Have you ever noticed that some of the best ideas occur while you’re driving or when you’re out for a walk? I think the inspiration is always there, just below the surface. But we need to be unplugged from everything else before it can be recognized. Long drives or strolls are best – You have time leftover after organizing your thoughts about work responsibilities, grocery lists and next weekend’s activities.
I admit that I’m guilty of squeezing as much out of life as humanly possible. There is a long inventory of things I am going to do: Today, this week, next summer, before I die. Sometimes, I forget to breathe. Living in the moment requires seeing a bigger picture than what’s next on the list. The only way I can relieve my tunnel vision is to make time to do nothing. It wasn’t easy, at first. In fact, it happened quite by accident.
Once I stopped working, I no longer had a long commute every day. That’s when I did my thinking. Tackling my retirement list, life took on a whole new meaning. The busier I became, the less connected I felt, until the significance of what I was doing became lost.
Then, one day, I went to the beach. Alone. Nobody to talk to, no grandkids to lifeguard. It was the first time I took my iPad instead of a real book. The sun was too bright for me to see the screen. After swimming and beachcombing, I ran out of things to do. I was bored! I had driven more than an hour to get there and it wasn’t even lunchtime yet. I was forced to do nothing. My foot tapped, my knee jiggled. Then, something strange happened: I relaxed. It was a foreign concept but I decided to embrace it. I’ve read a lot of self help books about this and studied a little Buddhism. I even tried meditation a time of two. It wasn’t for me…. Until that day at the beach.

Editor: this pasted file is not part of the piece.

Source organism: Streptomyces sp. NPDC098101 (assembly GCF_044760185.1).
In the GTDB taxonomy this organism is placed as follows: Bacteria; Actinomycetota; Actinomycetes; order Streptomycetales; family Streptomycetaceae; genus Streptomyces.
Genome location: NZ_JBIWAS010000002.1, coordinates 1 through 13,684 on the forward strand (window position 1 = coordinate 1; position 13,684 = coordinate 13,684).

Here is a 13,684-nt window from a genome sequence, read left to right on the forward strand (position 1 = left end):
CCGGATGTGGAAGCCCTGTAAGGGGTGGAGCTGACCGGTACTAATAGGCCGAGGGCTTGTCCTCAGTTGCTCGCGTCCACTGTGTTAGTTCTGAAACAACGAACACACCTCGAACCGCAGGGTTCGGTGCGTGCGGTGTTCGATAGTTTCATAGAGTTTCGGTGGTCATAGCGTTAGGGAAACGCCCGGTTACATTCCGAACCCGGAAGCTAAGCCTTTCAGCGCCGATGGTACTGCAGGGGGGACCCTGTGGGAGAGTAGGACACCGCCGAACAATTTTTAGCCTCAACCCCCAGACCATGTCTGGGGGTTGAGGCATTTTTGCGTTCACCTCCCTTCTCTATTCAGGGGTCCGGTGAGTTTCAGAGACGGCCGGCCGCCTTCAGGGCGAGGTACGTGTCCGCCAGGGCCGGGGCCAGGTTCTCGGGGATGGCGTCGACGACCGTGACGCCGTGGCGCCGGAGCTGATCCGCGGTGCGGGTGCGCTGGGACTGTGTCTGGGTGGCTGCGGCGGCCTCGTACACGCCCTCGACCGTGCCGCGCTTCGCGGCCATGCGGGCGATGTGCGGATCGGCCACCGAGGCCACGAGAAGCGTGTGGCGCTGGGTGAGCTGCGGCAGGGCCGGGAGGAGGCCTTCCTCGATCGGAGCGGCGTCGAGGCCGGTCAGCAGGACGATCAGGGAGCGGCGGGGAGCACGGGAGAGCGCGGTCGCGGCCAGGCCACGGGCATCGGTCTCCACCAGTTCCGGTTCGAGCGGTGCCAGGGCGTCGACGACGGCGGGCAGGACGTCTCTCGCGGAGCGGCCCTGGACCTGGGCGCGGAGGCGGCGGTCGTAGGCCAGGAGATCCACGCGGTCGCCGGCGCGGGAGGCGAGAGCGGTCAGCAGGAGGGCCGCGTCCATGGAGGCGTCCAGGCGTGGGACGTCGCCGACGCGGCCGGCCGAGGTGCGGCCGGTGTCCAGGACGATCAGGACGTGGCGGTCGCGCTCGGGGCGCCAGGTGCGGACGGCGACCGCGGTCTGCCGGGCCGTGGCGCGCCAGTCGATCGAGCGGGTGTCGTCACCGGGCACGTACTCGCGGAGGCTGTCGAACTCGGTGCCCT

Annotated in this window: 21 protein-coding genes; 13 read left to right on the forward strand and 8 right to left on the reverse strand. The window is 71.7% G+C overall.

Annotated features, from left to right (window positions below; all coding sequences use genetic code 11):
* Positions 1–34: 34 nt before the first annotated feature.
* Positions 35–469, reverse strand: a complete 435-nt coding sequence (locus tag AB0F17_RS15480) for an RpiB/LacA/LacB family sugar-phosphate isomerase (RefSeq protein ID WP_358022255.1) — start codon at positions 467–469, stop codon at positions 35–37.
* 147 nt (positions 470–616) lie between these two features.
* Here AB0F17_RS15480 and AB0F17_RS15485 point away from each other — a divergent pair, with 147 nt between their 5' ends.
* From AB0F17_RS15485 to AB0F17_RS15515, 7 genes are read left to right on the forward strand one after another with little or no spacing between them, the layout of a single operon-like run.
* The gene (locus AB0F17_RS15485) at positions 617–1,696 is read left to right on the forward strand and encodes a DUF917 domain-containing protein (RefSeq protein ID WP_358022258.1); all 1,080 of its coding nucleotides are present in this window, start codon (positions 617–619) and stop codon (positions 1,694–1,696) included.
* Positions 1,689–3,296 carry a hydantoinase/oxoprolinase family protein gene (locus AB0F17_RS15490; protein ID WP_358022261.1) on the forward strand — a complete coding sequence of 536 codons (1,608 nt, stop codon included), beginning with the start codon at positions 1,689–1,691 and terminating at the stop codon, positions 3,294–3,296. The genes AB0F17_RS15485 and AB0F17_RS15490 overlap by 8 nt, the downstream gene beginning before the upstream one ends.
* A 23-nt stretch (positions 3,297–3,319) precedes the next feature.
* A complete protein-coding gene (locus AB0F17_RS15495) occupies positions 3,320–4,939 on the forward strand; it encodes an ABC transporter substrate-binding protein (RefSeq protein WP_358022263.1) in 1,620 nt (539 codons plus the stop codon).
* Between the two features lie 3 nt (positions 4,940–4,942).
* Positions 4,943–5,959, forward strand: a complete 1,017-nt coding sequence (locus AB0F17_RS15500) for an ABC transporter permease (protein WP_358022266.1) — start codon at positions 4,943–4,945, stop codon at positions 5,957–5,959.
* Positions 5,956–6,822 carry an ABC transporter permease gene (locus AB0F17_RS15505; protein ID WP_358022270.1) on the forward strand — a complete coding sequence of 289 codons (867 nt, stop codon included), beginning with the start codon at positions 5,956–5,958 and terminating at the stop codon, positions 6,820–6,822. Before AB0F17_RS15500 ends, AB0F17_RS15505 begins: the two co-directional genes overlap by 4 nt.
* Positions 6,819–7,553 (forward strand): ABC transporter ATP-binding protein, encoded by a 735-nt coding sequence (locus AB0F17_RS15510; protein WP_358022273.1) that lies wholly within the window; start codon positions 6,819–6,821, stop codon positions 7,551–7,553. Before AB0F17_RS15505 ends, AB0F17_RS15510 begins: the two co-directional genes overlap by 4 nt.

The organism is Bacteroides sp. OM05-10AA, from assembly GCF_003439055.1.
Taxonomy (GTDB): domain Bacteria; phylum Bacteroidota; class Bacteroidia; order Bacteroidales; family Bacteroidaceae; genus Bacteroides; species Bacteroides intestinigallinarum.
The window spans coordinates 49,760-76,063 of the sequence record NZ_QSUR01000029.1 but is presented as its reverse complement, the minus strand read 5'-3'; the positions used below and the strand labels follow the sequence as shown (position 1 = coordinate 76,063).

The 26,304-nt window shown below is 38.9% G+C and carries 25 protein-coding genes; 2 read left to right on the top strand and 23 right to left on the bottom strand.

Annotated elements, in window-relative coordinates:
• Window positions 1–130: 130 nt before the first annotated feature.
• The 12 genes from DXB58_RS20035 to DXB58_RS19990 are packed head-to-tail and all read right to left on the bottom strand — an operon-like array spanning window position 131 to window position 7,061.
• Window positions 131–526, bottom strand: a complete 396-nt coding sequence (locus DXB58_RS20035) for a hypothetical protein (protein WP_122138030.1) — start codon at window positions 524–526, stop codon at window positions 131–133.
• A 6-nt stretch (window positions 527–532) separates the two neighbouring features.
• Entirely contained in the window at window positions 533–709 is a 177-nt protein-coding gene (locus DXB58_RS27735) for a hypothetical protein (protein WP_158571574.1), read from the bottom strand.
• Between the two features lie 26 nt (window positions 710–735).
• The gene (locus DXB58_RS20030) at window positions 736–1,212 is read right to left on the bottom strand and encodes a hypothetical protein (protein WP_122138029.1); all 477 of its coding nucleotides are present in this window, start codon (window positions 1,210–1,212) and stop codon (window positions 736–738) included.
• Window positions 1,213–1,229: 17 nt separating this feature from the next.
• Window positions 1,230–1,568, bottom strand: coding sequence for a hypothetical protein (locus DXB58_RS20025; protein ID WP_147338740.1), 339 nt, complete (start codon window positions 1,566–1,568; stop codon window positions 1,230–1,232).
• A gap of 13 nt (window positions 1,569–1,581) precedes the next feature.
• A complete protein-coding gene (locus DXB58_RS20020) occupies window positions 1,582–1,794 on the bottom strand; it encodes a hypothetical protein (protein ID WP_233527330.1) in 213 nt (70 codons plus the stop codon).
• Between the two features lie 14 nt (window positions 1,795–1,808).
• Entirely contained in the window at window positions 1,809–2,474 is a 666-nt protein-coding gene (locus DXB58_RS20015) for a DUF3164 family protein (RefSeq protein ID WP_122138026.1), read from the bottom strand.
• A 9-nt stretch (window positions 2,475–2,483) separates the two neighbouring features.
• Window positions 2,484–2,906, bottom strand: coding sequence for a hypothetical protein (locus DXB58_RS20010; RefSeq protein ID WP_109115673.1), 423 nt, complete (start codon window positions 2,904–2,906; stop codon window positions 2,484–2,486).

On the drive home, I felt energized and had several new ideas to pursue. My current projects came sharply into focus. It was as if I had been on a tropical vacation for a week instead of at the Rhode Island shore for a few hours! Doing less had given me so much more.
These days, I practice doing nothing in all sorts of places. Just fifteen minutes in my favorite recliner, with the television off and my iPad closed, makes a difference in how I see my world. Priorities become clear. Worries diminish. Unplugged, I feel connected. Ironic? Try it and see!
5 thoughts on “The Fine Art of Nothing”
Really like this piece. Hope to put your suggestion into practice this weekend
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Thanks, Charl! We all need a little nothing in our lives!
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I can totally relate to your experience here. I make sure I have a lot of alone time because I enjoy it. My family thinks there’s something wrong with me! LOL! I love begin with people but I always need to find quiet time afterwards so I can re-energize!
Me, too, Candace! I’m a social butterfly but really cherish my alone time – more so as I get older.